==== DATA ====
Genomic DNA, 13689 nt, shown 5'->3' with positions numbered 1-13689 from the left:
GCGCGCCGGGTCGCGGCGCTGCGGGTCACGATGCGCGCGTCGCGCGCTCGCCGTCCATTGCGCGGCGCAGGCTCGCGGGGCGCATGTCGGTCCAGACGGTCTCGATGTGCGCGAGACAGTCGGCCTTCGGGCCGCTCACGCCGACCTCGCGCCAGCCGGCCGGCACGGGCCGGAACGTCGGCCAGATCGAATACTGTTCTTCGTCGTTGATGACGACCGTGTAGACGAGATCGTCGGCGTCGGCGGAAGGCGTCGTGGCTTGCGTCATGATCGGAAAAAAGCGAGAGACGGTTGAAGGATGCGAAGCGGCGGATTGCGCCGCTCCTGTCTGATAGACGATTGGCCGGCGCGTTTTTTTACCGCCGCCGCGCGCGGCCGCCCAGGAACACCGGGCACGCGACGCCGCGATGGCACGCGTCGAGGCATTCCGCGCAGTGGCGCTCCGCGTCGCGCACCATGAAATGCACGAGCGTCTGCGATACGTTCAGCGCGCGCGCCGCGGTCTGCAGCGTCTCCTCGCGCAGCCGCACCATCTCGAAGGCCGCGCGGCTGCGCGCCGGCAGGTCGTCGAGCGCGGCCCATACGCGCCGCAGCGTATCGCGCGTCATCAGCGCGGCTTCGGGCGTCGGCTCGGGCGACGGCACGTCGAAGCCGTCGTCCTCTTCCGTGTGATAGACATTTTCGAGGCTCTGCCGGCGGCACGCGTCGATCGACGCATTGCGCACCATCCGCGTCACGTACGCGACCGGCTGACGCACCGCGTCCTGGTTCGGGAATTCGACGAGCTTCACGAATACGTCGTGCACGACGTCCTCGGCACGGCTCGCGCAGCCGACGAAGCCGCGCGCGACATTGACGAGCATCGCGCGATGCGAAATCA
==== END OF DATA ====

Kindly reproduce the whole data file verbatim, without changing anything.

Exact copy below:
Genomic DNA, 13689 nt, shown 5'->3' with positions numbered 1-13689 from the left:
GCGCGCCGGGTCGCGGCGCTGCGGGTCACGATGCGCGCGTCGCGCGCTCGCCGTCCATTGCGCGGCGCAGGCTCGCGGGGCGCATGTCGGTCCAGACGGTCTCGATGTGCGCGAGACAGTCGGCCTTCGGGCCGCTCACGCCGACCTCGCGCCAGCCGGCCGGCACGGGCCGGAACGTCGGCCAGATCGAATACTGTTCTTCGTCGTTGATGACGACCGTGTAGACGAGATCGTCGGCGTCGGCGGAAGGCGTCGTGGCTTGCGTCATGATCGGAAAAAAGCGAGAGACGGTTGAAGGATGCGAAGCGGCGGATTGCGCCGCTCCTGTCTGATAGACGATTGGCCGGCGCGTTTTTTTACCGCCGCCGCGCGCGGCCGCCCAGGAACACCGGGCACGCGACGCCGCGATGGCACGCGTCGAGGCATTCCGCGCAGTGGCGCTCCGCGTCGCGCACCATGAAATGCACGAGCGTCTGCGATACGTTCAGCGCGCGCGCCGCGGTCTGCAGCGTCTCCTCGCGCAGCCGCACCATCTCGAAGGCCGCGCGGCTGCGCGCCGGCAGGTCGTCGAGCGCGGCCCATACGCGCCGCAGCGTATCGCGCGTCATCAGCGCGGCTTCGGGCGTCGGCTCGGGCGACGGCACGTCGAAGCCGTCGTCCTCTTCCGTGTGATAGACATTTTCGAGGCTCTGCCGGCGGCACGCGTCGATCGACGCATTGCGCACCATCCGCGTCACGTACGCGACCGGCTGACGCACCGCGTCCTGGTTCGGGAATTCGACGAGCTTCACGAATACGTCGTGCACGACGTCCTCGGCACGGCTCGCGCAGCCGACGAAGCCGCGCGCGACATTGACGAGCATCGCGCGATGCGAAATCA